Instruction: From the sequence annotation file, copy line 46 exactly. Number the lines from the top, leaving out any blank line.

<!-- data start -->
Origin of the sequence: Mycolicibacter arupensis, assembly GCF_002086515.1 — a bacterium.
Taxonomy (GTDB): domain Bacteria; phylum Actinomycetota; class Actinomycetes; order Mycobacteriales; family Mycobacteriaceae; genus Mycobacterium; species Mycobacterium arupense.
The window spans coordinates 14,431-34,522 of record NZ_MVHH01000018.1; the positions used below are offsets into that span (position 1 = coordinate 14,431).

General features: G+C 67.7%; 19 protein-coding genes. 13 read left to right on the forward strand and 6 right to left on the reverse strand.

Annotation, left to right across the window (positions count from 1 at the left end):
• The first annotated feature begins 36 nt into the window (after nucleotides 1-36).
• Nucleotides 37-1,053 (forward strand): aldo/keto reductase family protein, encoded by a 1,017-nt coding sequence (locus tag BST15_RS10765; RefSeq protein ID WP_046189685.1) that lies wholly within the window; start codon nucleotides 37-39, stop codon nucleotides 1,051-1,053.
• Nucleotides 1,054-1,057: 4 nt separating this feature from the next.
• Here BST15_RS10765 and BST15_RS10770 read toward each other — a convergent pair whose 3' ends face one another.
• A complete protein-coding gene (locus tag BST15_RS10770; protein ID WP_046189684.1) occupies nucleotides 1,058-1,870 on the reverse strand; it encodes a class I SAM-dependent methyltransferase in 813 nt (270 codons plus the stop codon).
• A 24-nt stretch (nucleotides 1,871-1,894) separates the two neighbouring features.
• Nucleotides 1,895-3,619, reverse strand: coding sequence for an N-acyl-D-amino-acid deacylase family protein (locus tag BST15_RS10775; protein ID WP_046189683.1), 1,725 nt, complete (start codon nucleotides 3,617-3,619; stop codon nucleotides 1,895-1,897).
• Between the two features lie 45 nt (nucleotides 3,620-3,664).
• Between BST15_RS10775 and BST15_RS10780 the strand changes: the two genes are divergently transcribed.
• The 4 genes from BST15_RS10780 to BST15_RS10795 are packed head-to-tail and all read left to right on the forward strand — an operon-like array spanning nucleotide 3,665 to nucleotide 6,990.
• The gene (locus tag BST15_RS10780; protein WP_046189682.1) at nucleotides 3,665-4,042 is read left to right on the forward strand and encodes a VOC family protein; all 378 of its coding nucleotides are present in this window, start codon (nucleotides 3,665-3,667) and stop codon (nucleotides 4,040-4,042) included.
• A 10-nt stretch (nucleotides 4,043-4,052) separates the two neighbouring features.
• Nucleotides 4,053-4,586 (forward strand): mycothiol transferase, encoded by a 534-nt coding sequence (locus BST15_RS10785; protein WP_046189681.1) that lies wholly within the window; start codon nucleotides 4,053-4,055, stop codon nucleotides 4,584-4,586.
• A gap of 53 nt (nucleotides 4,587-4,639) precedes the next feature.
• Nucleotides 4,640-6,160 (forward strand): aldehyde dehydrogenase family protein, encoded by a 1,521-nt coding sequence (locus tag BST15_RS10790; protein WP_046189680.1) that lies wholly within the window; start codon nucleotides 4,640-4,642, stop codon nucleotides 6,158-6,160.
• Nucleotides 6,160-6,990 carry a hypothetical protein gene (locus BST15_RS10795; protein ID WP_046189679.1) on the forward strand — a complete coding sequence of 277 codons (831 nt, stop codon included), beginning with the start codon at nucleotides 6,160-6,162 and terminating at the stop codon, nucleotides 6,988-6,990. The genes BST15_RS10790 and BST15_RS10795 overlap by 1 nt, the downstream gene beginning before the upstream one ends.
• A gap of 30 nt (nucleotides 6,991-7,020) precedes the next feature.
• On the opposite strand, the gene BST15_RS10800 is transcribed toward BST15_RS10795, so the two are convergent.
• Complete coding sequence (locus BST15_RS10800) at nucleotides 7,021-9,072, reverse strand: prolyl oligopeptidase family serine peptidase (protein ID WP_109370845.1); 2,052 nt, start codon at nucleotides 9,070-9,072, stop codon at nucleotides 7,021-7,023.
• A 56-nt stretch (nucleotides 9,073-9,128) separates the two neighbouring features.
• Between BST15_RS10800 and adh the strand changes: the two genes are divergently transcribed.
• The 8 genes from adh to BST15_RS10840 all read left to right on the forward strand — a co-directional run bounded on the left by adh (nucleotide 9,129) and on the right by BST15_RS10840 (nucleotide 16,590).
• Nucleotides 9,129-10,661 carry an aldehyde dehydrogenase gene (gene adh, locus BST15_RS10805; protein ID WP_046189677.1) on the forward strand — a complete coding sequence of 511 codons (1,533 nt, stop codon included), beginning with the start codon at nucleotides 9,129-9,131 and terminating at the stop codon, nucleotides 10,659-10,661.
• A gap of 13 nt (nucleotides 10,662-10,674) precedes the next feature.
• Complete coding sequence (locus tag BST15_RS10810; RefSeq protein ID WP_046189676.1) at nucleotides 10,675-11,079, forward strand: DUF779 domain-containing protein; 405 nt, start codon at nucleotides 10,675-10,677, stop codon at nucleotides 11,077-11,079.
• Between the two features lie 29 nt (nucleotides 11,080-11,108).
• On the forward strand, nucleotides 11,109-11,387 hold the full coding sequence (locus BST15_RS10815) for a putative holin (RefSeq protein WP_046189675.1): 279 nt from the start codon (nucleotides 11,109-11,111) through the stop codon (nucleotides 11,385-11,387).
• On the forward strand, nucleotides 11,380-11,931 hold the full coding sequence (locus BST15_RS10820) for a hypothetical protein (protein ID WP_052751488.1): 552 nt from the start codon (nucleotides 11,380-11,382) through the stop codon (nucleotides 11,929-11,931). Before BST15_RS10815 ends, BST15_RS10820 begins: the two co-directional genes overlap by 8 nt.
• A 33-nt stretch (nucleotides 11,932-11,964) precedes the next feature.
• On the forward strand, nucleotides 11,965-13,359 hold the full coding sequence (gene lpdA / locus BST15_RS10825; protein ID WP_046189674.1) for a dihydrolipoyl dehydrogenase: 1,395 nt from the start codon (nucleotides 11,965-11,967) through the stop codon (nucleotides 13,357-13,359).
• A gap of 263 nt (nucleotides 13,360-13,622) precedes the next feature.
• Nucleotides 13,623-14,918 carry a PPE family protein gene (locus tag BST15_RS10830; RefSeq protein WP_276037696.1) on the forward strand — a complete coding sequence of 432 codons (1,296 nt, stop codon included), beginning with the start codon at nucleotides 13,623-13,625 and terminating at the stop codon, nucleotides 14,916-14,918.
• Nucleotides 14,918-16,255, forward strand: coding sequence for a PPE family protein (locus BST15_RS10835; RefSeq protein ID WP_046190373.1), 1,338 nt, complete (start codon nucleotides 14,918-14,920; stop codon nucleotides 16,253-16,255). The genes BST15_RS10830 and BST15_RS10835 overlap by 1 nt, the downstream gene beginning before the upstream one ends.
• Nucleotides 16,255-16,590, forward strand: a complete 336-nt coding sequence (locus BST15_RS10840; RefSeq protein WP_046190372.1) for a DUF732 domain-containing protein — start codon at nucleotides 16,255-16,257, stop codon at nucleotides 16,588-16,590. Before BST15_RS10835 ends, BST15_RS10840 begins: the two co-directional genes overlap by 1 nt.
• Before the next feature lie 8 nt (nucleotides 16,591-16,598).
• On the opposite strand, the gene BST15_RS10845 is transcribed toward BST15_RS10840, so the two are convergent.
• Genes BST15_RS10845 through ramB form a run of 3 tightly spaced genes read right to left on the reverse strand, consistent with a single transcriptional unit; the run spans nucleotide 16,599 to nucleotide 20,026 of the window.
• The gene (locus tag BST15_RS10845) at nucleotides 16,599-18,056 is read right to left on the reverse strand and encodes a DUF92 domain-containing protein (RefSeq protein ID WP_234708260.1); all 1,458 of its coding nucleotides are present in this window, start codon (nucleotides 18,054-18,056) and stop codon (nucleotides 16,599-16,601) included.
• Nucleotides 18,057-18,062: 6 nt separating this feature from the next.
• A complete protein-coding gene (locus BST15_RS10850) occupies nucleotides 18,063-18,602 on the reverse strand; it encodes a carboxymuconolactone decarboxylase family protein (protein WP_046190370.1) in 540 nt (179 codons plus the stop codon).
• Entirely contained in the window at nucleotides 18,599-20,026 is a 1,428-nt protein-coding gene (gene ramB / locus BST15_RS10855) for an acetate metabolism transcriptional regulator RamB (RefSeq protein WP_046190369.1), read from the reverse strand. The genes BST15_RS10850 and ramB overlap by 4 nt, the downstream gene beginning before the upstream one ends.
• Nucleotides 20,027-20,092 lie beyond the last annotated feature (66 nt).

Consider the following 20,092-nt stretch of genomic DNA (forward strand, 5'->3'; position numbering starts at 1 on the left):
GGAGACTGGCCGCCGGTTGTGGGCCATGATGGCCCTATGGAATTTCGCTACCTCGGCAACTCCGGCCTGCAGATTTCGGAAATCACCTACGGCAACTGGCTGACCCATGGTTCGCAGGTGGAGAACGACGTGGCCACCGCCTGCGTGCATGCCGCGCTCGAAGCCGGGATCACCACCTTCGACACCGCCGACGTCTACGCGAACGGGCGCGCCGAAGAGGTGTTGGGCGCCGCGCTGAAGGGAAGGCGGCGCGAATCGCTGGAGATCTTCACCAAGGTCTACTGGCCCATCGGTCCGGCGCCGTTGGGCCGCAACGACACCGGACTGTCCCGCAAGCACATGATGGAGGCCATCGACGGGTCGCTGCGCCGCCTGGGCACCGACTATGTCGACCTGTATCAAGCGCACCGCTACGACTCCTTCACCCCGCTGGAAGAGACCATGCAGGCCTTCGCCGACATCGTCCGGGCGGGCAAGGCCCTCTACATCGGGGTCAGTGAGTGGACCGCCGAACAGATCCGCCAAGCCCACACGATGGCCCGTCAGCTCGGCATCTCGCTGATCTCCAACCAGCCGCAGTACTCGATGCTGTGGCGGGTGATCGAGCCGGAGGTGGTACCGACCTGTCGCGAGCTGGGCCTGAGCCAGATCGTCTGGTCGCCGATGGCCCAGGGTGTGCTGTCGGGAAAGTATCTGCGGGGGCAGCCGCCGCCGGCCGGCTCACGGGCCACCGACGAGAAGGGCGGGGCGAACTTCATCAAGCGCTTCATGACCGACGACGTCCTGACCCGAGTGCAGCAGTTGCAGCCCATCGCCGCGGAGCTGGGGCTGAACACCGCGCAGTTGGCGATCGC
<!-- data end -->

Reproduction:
• Entirely contained in the window at nucleotides 18,599-20,026 is a 1,428-nt protein-coding gene (gene ramB / locus BST15_RS10855) for an acetate metabolism transcriptional regulator RamB (RefSeq protein WP_046190369.1), read from the reverse strand. The genes BST15_RS10850 and ramB overlap by 4 nt, the downstream gene beginning before the upstream one ends.